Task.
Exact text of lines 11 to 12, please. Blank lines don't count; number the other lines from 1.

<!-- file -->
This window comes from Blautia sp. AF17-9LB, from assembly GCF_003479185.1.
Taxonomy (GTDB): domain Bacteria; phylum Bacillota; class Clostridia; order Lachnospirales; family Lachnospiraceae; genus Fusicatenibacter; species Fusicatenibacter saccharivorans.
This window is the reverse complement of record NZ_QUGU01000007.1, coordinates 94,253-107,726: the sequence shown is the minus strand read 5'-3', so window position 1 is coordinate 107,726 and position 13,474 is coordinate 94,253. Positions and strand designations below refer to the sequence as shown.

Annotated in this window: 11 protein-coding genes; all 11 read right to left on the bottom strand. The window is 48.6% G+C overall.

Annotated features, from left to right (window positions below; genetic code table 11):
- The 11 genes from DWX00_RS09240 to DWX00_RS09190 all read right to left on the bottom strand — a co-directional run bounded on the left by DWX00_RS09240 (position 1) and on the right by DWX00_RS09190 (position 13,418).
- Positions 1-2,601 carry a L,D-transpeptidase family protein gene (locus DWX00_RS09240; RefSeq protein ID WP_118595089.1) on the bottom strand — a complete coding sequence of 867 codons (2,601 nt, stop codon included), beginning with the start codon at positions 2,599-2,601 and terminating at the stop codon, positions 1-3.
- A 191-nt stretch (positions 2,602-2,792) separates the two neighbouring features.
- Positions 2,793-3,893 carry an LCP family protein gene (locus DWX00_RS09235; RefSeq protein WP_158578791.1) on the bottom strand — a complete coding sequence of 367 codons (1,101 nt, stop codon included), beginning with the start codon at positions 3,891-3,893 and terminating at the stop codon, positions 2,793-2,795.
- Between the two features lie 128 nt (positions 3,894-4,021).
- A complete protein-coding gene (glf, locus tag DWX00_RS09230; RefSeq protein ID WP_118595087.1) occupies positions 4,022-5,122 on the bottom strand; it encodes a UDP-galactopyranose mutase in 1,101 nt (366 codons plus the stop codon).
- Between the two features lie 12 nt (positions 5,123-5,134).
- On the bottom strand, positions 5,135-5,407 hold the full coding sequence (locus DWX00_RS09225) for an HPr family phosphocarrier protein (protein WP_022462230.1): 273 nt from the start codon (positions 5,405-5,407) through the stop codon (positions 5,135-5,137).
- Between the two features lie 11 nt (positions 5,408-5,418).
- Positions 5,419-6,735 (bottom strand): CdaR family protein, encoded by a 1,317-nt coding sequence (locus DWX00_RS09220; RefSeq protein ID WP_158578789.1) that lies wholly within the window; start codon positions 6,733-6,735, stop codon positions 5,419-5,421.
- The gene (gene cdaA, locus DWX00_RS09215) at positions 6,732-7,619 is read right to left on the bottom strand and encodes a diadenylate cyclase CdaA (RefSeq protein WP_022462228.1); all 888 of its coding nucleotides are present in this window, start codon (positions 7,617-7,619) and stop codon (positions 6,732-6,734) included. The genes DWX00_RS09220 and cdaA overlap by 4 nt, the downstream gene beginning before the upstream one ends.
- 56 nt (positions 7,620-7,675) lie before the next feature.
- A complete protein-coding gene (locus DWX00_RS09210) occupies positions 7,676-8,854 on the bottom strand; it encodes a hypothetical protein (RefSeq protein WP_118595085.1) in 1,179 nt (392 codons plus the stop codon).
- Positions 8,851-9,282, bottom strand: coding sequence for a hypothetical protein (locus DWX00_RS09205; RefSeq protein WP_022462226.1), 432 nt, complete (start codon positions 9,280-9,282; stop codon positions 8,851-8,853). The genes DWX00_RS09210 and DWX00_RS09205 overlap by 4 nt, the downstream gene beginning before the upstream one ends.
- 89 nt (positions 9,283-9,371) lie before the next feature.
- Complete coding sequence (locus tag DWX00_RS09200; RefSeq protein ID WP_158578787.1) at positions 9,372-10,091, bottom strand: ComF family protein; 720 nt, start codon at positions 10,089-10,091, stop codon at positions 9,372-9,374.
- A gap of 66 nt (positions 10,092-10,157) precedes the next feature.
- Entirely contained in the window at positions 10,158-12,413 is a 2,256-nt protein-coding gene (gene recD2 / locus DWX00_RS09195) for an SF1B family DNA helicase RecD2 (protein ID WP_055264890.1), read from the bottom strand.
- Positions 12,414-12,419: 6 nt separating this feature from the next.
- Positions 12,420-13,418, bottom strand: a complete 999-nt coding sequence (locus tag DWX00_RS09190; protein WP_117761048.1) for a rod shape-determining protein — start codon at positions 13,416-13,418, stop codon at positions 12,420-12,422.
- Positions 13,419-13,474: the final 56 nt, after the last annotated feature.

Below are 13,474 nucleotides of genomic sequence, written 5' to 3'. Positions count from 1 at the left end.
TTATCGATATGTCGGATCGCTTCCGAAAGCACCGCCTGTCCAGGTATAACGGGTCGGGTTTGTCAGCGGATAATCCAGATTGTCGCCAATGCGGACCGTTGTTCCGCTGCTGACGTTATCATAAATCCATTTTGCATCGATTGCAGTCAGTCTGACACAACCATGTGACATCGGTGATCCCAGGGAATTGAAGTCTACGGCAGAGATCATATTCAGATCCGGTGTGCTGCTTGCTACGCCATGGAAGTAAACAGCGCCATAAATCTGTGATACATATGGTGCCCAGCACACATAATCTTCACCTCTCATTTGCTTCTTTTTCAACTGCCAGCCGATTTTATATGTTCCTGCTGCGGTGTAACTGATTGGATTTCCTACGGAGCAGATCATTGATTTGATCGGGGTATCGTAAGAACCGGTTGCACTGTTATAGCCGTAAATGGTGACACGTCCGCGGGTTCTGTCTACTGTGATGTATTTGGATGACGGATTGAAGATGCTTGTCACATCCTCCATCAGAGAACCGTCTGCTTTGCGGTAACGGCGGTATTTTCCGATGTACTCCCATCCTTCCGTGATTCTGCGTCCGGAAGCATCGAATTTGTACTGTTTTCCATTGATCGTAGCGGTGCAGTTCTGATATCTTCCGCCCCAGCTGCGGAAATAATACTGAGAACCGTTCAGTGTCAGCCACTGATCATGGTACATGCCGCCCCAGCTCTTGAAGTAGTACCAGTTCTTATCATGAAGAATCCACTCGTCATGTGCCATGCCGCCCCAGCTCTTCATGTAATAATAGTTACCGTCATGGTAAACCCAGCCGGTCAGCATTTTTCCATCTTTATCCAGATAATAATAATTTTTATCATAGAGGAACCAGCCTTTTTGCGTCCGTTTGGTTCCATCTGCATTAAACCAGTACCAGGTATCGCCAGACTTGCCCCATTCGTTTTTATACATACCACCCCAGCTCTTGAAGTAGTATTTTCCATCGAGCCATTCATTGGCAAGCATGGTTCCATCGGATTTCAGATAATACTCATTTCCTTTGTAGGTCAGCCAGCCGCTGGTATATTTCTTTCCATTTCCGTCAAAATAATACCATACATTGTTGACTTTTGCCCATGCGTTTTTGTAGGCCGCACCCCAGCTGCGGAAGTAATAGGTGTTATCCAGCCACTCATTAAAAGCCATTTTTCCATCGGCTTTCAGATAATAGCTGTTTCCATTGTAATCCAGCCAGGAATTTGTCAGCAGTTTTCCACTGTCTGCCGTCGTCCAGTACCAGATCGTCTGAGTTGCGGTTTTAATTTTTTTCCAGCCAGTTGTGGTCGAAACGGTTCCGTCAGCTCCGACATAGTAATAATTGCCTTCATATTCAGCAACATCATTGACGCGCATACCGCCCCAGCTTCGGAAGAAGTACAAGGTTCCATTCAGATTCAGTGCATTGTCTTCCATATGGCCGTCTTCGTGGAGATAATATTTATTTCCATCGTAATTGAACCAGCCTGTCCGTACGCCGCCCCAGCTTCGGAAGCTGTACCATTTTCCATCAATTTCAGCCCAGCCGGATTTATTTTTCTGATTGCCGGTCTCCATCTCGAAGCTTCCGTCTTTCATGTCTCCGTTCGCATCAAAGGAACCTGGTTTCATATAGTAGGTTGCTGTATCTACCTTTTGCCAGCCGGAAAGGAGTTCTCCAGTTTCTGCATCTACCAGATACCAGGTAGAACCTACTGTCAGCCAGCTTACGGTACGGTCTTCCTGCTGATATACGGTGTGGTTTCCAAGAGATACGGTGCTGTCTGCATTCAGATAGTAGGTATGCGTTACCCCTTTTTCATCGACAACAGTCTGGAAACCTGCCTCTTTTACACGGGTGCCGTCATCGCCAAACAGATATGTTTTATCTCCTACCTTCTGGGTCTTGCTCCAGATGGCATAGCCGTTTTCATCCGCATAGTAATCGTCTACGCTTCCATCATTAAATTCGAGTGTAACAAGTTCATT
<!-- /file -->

- A complete protein-coding gene (glf, locus tag DWX00_RS09230; RefSeq protein ID WP_118595087.1) occupies positions 4,022-5,122 on the bottom strand; it encodes a UDP-galactopyranose mutase in 1,101 nt (366 codons plus the stop codon).
- Between the two features lie 12 nt (positions 5,123-5,134).